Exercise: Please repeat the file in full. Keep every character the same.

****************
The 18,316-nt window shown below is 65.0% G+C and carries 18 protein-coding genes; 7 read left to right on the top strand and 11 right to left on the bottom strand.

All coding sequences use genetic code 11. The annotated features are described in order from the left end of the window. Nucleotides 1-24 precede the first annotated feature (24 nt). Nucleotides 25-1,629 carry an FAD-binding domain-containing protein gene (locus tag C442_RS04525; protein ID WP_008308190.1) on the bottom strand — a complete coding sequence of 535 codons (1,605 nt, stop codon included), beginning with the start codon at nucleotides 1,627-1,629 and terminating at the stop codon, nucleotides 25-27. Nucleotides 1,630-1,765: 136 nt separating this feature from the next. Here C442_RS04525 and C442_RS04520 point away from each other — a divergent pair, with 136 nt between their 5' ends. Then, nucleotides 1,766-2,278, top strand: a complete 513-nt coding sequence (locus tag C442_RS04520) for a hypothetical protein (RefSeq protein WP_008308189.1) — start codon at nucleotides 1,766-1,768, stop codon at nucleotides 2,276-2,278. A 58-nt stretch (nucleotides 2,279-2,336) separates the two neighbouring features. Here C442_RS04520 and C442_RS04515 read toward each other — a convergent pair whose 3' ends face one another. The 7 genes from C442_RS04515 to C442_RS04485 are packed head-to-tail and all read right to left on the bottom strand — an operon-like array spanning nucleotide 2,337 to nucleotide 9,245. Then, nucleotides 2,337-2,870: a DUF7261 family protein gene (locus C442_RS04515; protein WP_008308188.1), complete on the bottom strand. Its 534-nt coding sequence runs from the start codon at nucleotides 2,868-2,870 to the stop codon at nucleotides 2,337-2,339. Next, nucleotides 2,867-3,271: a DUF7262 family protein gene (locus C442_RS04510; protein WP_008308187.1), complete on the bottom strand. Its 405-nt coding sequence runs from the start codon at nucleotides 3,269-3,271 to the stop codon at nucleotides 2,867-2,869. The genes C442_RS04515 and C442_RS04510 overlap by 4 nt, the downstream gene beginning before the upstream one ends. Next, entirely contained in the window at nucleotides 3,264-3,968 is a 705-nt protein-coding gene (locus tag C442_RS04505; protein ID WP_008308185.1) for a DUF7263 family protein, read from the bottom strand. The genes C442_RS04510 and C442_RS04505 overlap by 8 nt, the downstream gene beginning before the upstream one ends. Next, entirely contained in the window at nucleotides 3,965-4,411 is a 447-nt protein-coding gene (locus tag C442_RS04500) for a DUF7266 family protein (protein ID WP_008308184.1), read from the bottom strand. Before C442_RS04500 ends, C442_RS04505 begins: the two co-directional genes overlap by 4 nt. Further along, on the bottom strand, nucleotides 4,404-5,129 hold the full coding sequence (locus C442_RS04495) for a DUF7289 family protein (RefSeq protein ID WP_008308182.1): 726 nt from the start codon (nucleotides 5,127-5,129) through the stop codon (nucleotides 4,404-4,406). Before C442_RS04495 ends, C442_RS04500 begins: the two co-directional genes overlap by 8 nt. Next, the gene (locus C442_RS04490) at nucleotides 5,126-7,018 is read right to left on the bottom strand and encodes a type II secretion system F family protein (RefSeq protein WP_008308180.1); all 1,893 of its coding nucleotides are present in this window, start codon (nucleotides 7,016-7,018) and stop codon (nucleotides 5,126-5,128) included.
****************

The 18,316-nt window shown below is 65.0% G+C and carries 18 protein-coding genes; 7 read left to right on the top strand and 11 right to left on the bottom strand.

All coding sequences use genetic code 11. The annotated features are described in order from the left end of the window. Nucleotides 1-24 precede the first annotated feature (24 nt). Nucleotides 25-1,629 carry an FAD-binding domain-containing protein gene (locus tag C442_RS04525; protein ID WP_008308190.1) on the bottom strand — a complete coding sequence of 535 codons (1,605 nt, stop codon included), beginning with the start codon at nucleotides 1,627-1,629 and terminating at the stop codon, nucleotides 25-27. Nucleotides 1,630-1,765: 136 nt separating this feature from the next. Here C442_RS04525 and C442_RS04520 point away from each other — a divergent pair, with 136 nt between their 5' ends. Then, nucleotides 1,766-2,278, top strand: a complete 513-nt coding sequence (locus tag C442_RS04520) for a hypothetical protein (RefSeq protein WP_008308189.1) — start codon at nucleotides 1,766-1,768, stop codon at nucleotides 2,276-2,278. A 58-nt stretch (nucleotides 2,279-2,336) separates the two neighbouring features. Here C442_RS04520 and C442_RS04515 read toward each other — a convergent pair whose 3' ends face one another. The 7 genes from C442_RS04515 to C442_RS04485 are packed head-to-tail and all read right to left on the bottom strand — an operon-like array spanning nucleotide 2,337 to nucleotide 9,245. Then, nucleotides 2,337-2,870: a DUF7261 family protein gene (locus C442_RS04515; protein WP_008308188.1), complete on the bottom strand. Its 534-nt coding sequence runs from the start codon at nucleotides 2,868-2,870 to the stop codon at nucleotides 2,337-2,339. Next, nucleotides 2,867-3,271: a DUF7262 family protein gene (locus C442_RS04510; protein WP_008308187.1), complete on the bottom strand. Its 405-nt coding sequence runs from the start codon at nucleotides 3,269-3,271 to the stop codon at nucleotides 2,867-2,869. The genes C442_RS04515 and C442_RS04510 overlap by 4 nt, the downstream gene beginning before the upstream one ends. Next, entirely contained in the window at nucleotides 3,264-3,968 is a 705-nt protein-coding gene (locus tag C442_RS04505; protein ID WP_008308185.1) for a DUF7263 family protein, read from the bottom strand. The genes C442_RS04510 and C442_RS04505 overlap by 8 nt, the downstream gene beginning before the upstream one ends. Next, entirely contained in the window at nucleotides 3,965-4,411 is a 447-nt protein-coding gene (locus tag C442_RS04500) for a DUF7266 family protein (protein ID WP_008308184.1), read from the bottom strand. Before C442_RS04500 ends, C442_RS04505 begins: the two co-directional genes overlap by 4 nt. Further along, on the bottom strand, nucleotides 4,404-5,129 hold the full coding sequence (locus C442_RS04495) for a DUF7289 family protein (RefSeq protein ID WP_008308182.1): 726 nt from the start codon (nucleotides 5,127-5,129) through the stop codon (nucleotides 4,404-4,406). Before C442_RS04495 ends, C442_RS04500 begins: the two co-directional genes overlap by 8 nt. Next, the gene (locus C442_RS04490) at nucleotides 5,126-7,018 is read right to left on the bottom strand and encodes a type II secretion system F family protein (RefSeq protein WP_008308180.1); all 1,893 of its coding nucleotides are present in this window, start codon (nucleotides 7,016-7,018) and stop codon (nucleotides 5,126-5,128) included.